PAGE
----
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America loved all 140 episodes of Rowan & Martin's Laugh-In,
an American television show that ran from January 22, 1968 through May
14, 1973 on the NBC network. It replaced another popular show, The Man from U.N.C.L.E. in
the 8:00 p.m. times slot on Monday evenings.
The title Laugh In came out of the 60's hippie culture, "be-ins"
or "love-ins" (expressions derived from "sit-ins" which were common in protests associated with
anti-war and civil rights demonstrations of the time).
Dan Rowan and
the comedy team “from beautiful
downtown Burbank” (Martin played the horny, dumb guy and Rowan played the exasperated straight man), the show was
known for its rapid-fire series of gags and sketches; many of which
contained sexual innuendo, were politically charged, or just plain silly.
A TV classic,
Rowan & Martin's Laugh-In was one of those rare
programs which was not only highly innovative, but an overnight sensation.
created dozens or stars and was a trendsetter in comedy. The wacky series provided a contemporary,
unstructured, fast-paced comedy which was exactly what an agitated America wanted in 1968.
Laugh-In was first seen on September 9, 1967 as a one-time special. It
was such an enormous hit that it eventually led to a series.
Its lightning-fast pace took
full advantage of the technical capabilities of video tape and television.
Sketches, one-liners, blackouts and cameo appearances by famous show-biz
personalities and national politicians were all edited into a
regular cast was large and the turnover high. Of the forty regulars who
appeared in the series only 4 were in it from beginning to end; the two
Ruth Buzzi and
The show developed a loyal following eager for catchphrases
such as "Verrrrry interestink . . . but stupid", "Sock
it to me", "Is that a chicken
joke?" and "Here comes de judge".
The 'Sock it to me' girl was Judy Carne. Other regulars
included Ruth Buzzi as the little old lady carrying an umbrella, always whacking the
equally decrepit old man who cuddled up beside her on a park bench; Arte Johnson as the German Soldier
always peeking out from behind a potted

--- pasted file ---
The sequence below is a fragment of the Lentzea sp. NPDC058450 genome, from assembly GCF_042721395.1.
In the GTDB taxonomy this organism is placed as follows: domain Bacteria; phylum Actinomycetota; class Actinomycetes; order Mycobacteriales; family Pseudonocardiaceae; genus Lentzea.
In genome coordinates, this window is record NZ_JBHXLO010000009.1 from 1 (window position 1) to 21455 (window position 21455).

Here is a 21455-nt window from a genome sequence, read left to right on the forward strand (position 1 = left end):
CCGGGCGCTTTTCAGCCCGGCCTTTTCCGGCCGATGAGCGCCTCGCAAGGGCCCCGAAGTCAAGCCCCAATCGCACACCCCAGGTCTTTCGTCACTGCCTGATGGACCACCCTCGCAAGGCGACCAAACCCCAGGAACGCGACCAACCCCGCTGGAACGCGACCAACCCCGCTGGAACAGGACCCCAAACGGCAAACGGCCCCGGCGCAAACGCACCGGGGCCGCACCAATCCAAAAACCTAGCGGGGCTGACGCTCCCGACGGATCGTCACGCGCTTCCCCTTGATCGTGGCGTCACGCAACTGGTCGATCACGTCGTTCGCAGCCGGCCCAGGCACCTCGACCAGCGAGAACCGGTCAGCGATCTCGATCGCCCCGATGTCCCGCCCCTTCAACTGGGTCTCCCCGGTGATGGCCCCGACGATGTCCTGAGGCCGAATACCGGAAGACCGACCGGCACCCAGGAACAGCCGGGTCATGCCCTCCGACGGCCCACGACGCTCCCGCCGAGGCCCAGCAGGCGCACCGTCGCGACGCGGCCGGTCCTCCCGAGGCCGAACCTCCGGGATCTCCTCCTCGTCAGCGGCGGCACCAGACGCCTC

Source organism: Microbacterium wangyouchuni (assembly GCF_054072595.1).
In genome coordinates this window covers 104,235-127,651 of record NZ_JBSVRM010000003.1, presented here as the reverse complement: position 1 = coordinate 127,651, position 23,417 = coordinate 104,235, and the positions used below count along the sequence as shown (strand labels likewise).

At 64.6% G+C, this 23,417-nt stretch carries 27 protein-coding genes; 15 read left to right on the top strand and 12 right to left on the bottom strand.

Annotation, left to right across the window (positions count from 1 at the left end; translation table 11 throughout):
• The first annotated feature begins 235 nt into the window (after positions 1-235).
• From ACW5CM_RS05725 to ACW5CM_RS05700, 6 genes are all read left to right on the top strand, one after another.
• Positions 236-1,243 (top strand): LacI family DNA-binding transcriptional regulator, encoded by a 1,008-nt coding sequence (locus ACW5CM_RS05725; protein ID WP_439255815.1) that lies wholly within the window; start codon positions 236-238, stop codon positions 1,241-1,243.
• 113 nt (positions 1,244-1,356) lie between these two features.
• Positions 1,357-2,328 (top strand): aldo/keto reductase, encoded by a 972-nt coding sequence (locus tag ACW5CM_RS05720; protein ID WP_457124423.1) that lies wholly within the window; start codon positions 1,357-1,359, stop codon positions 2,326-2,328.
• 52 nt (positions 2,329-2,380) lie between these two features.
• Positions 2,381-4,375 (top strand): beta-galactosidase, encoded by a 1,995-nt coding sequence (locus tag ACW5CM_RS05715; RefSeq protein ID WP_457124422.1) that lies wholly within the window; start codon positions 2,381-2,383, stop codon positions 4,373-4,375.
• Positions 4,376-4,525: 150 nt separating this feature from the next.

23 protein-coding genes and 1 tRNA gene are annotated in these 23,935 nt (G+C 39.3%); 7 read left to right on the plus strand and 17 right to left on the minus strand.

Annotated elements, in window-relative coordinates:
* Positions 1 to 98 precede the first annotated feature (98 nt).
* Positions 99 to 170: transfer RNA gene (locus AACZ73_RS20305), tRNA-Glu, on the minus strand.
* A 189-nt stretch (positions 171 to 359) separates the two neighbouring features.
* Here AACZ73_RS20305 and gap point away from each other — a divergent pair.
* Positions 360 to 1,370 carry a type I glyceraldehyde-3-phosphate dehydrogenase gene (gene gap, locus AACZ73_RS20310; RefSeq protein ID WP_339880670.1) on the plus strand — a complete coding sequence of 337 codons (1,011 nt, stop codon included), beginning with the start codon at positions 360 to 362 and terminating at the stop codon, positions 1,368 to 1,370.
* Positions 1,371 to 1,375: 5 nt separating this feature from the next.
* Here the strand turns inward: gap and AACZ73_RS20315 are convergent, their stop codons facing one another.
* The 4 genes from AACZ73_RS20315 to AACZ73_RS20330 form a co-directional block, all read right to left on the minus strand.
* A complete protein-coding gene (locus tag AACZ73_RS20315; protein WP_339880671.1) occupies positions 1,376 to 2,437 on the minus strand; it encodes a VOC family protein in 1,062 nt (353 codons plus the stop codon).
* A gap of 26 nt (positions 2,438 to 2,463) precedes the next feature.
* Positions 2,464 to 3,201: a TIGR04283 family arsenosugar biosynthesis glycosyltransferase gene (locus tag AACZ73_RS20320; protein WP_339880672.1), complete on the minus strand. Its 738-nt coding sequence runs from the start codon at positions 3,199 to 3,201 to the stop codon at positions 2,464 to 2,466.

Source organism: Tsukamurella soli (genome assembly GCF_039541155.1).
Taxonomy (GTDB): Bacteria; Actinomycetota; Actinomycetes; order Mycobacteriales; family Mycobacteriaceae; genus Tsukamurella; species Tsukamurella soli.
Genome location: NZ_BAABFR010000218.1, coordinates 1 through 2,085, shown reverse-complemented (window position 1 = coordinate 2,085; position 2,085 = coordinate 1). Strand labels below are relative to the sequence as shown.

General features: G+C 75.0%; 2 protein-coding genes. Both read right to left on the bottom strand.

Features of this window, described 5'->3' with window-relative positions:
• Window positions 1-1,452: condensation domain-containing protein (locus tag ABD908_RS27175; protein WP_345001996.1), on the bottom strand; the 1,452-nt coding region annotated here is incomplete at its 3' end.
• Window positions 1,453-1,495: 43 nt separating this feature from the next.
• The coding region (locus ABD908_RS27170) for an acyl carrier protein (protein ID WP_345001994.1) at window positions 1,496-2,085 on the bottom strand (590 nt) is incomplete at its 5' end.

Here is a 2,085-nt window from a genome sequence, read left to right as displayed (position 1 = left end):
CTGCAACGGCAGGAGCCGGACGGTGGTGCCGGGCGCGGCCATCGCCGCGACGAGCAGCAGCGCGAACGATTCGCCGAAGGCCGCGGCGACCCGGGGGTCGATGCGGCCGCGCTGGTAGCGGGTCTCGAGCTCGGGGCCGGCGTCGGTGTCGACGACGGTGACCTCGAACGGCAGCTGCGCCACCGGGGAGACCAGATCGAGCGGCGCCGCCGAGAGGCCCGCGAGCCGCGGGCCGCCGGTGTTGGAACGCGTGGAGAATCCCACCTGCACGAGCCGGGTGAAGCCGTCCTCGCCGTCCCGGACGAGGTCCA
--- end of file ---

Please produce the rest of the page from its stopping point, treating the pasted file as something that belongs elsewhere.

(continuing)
palm; Alan Sues as the grinning idopt of a sports announcer; Lily Tomlin
as the sarcastic, nasal telephone operator named Ernestine; Gary Owens as the
outrageously over modulated announcer, facing the microphone, hand cupped over
ear; Goldie Hawn, as the
giggling dumb blonde and Lily Tomlin again as Edith Anne, a child philosopher whose
catchphrase was "and that's the truth".
The dumb blonde image portrayed by Goldie
Hawn on Laugh-In came about unintentionally. "When I first started, I was so nervous that I would look at the cue cards
and get all mixed up" She says. The producer loved it. He said to "keep it that way".
Laugh-In carried jokes about subjects like
death, drugs, drugs and homosexuality; extremely daring for 1968, and particularly
daring for Americans.
Nonetheless, the show attracted guest stars such as John Wayne and even
presidential candidate Richard Nixon.
During the 1968 election campaign, Nixon went on just to say
"sock it to me".
Hubert Humphrey, his opponent, was offered the same opportunity by the
producers, but he declined. As it happens, Nixon won the election by only
a million votes. Dick Martin jokingly confesses; "A lot of people have accused us".
Devices of the program included the Cocktail Party, The
Flying Fickle Finger of Fate Award, Laugh-In Looks at the News and Letters to
Laugh-In. Gags were inscribed
on the undulating body of a girl in a bikini, and also on the joke wall at the close of
each show, in which cast members kept popping out of windows to throw each other
one-liners - or a bucket of confetti or water.
Not another television variety show ensemble
would leave such a
firm imprint on the evolution of American comedy until until
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Rowan & Martin's Laughin.